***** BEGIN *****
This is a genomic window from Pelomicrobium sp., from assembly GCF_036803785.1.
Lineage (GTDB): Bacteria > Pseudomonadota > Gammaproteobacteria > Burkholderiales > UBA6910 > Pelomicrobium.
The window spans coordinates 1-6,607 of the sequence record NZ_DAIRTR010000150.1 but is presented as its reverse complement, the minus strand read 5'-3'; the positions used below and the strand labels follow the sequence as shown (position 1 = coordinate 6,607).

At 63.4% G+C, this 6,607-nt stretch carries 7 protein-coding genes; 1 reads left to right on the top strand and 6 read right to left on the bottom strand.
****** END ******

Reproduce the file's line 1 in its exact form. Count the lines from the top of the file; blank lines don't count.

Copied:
This is a genomic window from Pelomicrobium sp., from assembly GCF_036803785.1.